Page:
I think the real answer has more to do with the reason why my ass is just a little flabbier and my stomach just a little paunchier than it was 10 years ago: lack of exercise. My dad has a serious heart condition, and because it worries me, I love to give him shit about his activity level. Get off the couch. Take a walk. Well, annoying son, heal thyself. All my atrophied brain needs is a disciplined mental exercise regimen, and that's what this here blog is for. By the time I'm done building this mountain of judgments with Dave, Hil, etc., I'll be able to pull train cars and kill old Nazis with the power of my mind. And you can say you were there back when I was a dissapated moron.


The Dumbest Bill Murray

This guy is out of his mind. You shouldn't listen to anything he has to say. I think he's referencing the horrendous AC/DC covers album by Mark Kozelek from Red House Painters (and in a positive way!). Chump.


Bill Murray is the new Little Bobby

I heard on Howard Stern this morning that the RZA and some other members of the Wu Tang Clan have started a trend where they call everyone Bill Murray. For example, if you come across a friend in the street you'd say, "What's up Bill Murray?"

This is similar to a trend that never made it beyond my group of friends in college. Just to annoy him, we used to call our friend Robert "Little Bobby." To annoy him further, we started calling everything Little Bobby. If you were eating dinner, and wanted the salt, you'd say, "Would you pass me the Little Bobby?" Or you could ask "How's that Little Bobby taste?"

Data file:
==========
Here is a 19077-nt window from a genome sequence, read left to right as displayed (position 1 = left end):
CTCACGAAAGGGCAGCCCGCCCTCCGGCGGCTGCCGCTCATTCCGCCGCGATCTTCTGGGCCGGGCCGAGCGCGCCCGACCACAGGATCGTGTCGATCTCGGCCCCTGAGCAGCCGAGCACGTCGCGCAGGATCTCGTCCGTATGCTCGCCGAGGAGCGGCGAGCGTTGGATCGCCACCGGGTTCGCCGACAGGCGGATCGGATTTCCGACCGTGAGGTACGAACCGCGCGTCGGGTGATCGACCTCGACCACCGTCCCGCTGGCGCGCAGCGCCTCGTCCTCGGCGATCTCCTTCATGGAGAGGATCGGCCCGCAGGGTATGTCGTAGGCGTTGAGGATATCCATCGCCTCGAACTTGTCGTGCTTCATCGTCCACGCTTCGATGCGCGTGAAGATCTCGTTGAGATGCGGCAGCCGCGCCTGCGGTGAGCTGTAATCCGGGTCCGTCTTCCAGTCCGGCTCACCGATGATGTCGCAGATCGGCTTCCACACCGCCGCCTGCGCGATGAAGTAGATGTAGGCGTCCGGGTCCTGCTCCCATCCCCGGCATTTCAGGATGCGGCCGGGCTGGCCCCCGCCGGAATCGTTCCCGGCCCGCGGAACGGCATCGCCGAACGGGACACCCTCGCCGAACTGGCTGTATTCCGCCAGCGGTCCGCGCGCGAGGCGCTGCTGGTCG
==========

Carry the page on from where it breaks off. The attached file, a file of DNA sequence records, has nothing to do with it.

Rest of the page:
Jack Kirby Haiku Wednesday

reveal yourself to
Ego, the Living Planet
and face your doom, ant

The Last Boy on Earth
raised in bunker “Command D”
outside, the beasts rule

i can escape from
all traps but my heart is bound
by you, Big Barda

Tuesday, August 23, 2005


What's the Upper Limit on Selfishness?

Wide coverage today of a decision in California's Supreme Court affirming equal parental rights and responsibilities for same sex couples.

The story got me thinking about the woman who tried to get out of making child support payments. Not only was she trying to screw her kids out of child support, she was willing to throw all the other same-sex parents under the bus just to hold on to her money. It really seems like an astonishing level of selfishness.

On the other hand, maybe it just shows that our supposed deep differences don't mean much compared to the universal love: money.


Comments I have heard while 9 months pregnant

[Upon walking into a restaurant]
Peals of laughter from two women in the corner, followed by, "Oh no. Look at that. Not another one."

From a two-year-old, said while pointing at my belly: "Open. Open!" She then looked down my shirt to see if the baby could be seen from there.

This exchange with the guy who changed the oil in my car:
oil change guy: "So it's a boy?"